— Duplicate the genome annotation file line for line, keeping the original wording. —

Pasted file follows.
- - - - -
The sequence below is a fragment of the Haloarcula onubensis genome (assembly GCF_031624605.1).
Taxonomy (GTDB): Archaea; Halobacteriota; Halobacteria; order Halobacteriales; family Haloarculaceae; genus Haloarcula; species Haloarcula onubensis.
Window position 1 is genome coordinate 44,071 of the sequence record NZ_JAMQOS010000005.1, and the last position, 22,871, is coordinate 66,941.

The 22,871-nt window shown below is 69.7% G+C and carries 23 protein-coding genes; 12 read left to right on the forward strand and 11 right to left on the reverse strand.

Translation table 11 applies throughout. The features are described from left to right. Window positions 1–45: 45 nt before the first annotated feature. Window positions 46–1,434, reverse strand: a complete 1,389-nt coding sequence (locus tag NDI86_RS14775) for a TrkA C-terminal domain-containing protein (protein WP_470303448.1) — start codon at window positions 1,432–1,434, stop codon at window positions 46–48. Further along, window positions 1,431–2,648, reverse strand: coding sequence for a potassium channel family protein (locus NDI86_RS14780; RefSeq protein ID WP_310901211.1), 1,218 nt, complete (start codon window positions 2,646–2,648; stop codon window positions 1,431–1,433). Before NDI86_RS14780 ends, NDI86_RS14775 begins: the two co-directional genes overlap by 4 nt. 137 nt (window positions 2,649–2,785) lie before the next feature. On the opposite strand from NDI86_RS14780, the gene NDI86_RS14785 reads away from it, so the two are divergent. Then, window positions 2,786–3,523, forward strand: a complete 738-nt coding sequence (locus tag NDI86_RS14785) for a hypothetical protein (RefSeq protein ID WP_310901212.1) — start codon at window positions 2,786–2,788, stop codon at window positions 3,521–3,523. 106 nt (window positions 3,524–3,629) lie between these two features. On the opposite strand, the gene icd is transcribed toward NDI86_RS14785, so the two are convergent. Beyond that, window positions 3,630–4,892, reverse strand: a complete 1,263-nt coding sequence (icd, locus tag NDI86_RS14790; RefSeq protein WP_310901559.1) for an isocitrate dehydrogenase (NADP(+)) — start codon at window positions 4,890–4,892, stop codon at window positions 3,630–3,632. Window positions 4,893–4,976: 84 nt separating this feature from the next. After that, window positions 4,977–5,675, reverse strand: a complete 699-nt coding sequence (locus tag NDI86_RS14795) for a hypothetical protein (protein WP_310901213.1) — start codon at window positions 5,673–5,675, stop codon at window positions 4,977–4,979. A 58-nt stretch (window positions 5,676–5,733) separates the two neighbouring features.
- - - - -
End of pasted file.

The sequence below is a fragment of the Haloarcula onubensis genome (assembly GCF_031624605.1).
Taxonomy (GTDB): Archaea; Halobacteriota; Halobacteria; order Halobacteriales; family Haloarculaceae; genus Haloarcula; species Haloarcula onubensis.
Window position 1 is genome coordinate 44,071 of the sequence record NZ_JAMQOS010000005.1, and the last position, 22,871, is coordinate 66,941.

The 22,871-nt window shown below is 69.7% G+C and carries 23 protein-coding genes; 12 read left to right on the forward strand and 11 right to left on the reverse strand.

Translation table 11 applies throughout. The features are described from left to right. Window positions 1–45: 45 nt before the first annotated feature. Window positions 46–1,434, reverse strand: a complete 1,389-nt coding sequence (locus tag NDI86_RS14775) for a TrkA C-terminal domain-containing protein (protein WP_470303448.1) — start codon at window positions 1,432–1,434, stop codon at window positions 46–48. Further along, window positions 1,431–2,648, reverse strand: coding sequence for a potassium channel family protein (locus NDI86_RS14780; RefSeq protein ID WP_310901211.1), 1,218 nt, complete (start codon window positions 2,646–2,648; stop codon window positions 1,431–1,433). Before NDI86_RS14780 ends, NDI86_RS14775 begins: the two co-directional genes overlap by 4 nt. 137 nt (window positions 2,649–2,785) lie before the next feature. On the opposite strand from NDI86_RS14780, the gene NDI86_RS14785 reads away from it, so the two are divergent. Then, window positions 2,786–3,523, forward strand: a complete 738-nt coding sequence (locus tag NDI86_RS14785) for a hypothetical protein (RefSeq protein ID WP_310901212.1) — start codon at window positions 2,786–2,788, stop codon at window positions 3,521–3,523. 106 nt (window positions 3,524–3,629) lie between these two features. On the opposite strand, the gene icd is transcribed toward NDI86_RS14785, so the two are convergent. Beyond that, window positions 3,630–4,892, reverse strand: a complete 1,263-nt coding sequence (icd, locus tag NDI86_RS14790; RefSeq protein WP_310901559.1) for an isocitrate dehydrogenase (NADP(+)) — start codon at window positions 4,890–4,892, stop codon at window positions 3,630–3,632. Window positions 4,893–4,976: 84 nt separating this feature from the next. After that, window positions 4,977–5,675, reverse strand: a complete 699-nt coding sequence (locus tag NDI86_RS14795) for a hypothetical protein (protein WP_310901213.1) — start codon at window positions 5,673–5,675, stop codon at window positions 4,977–4,979. A 58-nt stretch (window positions 5,676–5,733) separates the two neighbouring features.